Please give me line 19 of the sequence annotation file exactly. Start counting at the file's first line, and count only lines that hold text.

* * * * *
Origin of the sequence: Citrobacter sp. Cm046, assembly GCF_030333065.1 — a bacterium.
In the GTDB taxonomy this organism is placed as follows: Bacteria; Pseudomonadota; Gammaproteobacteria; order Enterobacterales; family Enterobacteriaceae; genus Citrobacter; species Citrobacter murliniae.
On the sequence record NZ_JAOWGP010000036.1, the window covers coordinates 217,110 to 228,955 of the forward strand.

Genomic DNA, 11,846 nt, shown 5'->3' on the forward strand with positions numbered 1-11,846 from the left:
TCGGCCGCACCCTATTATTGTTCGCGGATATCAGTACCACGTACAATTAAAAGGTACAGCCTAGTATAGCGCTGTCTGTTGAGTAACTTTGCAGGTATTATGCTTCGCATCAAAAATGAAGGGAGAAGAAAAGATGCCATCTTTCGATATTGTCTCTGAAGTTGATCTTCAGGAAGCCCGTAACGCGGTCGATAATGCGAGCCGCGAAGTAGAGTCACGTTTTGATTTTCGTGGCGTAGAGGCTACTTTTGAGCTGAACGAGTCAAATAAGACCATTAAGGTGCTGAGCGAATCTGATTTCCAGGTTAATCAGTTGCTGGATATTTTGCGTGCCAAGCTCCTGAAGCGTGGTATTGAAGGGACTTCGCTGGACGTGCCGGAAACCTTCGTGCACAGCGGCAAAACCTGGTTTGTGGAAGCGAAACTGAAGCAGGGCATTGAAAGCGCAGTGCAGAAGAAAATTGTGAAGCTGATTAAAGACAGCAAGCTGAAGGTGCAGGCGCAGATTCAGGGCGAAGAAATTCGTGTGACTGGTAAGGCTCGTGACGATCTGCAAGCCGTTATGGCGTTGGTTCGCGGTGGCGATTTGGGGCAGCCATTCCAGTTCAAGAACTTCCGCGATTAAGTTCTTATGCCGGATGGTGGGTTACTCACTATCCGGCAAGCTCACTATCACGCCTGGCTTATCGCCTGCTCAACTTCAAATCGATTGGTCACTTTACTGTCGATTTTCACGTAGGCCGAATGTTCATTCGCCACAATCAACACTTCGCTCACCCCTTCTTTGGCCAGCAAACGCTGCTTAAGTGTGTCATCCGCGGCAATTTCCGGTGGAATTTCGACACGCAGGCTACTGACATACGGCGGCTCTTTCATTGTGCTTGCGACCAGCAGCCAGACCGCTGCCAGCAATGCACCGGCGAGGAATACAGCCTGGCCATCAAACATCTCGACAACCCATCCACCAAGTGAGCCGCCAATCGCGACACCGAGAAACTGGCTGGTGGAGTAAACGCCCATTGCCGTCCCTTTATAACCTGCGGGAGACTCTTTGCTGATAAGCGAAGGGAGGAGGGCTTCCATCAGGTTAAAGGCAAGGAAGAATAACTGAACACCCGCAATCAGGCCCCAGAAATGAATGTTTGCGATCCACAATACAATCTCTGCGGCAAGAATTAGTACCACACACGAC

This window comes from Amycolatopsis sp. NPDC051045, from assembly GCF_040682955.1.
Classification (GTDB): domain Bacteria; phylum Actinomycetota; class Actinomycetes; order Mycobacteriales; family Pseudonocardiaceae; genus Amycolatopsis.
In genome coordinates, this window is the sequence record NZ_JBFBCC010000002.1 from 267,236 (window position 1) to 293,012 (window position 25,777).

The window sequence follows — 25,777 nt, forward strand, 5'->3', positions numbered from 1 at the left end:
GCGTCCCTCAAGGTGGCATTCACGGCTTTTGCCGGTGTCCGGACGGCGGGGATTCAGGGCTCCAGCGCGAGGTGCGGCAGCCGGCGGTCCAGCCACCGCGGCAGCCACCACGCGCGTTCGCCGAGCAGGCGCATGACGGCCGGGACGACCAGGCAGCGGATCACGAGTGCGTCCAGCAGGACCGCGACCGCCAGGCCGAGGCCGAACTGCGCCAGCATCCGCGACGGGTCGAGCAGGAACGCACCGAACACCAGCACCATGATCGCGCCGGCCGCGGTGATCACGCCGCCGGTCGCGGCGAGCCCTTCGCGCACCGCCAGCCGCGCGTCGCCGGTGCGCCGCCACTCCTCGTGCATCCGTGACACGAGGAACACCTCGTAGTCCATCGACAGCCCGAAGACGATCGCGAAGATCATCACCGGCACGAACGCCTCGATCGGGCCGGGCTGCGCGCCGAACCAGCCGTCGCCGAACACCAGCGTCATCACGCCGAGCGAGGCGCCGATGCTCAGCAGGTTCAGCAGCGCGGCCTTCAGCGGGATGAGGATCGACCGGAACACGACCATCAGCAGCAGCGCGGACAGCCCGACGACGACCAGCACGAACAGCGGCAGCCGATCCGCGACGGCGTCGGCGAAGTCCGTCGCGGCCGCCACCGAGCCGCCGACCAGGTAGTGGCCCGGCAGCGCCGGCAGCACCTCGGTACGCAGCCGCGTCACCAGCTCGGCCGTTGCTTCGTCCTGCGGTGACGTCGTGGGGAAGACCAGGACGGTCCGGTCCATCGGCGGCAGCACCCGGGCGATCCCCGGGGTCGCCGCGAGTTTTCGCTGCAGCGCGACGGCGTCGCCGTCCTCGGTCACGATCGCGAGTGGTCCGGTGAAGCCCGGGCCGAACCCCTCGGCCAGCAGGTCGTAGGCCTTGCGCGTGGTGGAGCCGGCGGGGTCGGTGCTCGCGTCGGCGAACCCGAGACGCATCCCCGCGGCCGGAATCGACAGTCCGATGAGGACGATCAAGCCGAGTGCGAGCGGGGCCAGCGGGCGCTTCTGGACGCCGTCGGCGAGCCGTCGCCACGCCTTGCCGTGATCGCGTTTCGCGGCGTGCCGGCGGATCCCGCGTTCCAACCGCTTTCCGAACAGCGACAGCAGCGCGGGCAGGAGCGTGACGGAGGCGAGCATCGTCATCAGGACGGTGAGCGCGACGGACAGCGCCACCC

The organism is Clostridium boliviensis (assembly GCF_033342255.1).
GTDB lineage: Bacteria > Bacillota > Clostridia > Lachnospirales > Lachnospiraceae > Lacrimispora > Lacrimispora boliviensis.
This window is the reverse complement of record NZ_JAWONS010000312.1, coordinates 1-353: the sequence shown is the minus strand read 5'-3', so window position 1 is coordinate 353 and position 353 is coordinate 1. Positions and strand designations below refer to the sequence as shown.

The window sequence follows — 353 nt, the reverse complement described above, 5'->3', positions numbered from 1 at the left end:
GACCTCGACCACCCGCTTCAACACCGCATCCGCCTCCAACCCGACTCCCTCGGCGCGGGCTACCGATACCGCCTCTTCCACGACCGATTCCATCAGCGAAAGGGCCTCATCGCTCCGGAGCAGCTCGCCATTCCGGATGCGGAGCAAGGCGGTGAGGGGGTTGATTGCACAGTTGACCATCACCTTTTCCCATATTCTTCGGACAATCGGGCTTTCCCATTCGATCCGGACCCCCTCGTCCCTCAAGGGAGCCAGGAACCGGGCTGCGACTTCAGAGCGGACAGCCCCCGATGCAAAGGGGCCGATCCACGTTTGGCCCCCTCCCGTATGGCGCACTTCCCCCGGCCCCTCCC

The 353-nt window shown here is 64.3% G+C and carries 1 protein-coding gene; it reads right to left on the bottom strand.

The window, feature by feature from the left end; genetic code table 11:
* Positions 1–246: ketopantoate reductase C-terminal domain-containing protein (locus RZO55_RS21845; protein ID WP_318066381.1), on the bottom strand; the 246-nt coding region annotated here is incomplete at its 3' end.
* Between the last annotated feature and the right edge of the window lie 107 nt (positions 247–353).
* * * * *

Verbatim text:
* Between the last annotated feature and the right edge of the window lie 107 nt (positions 247–353).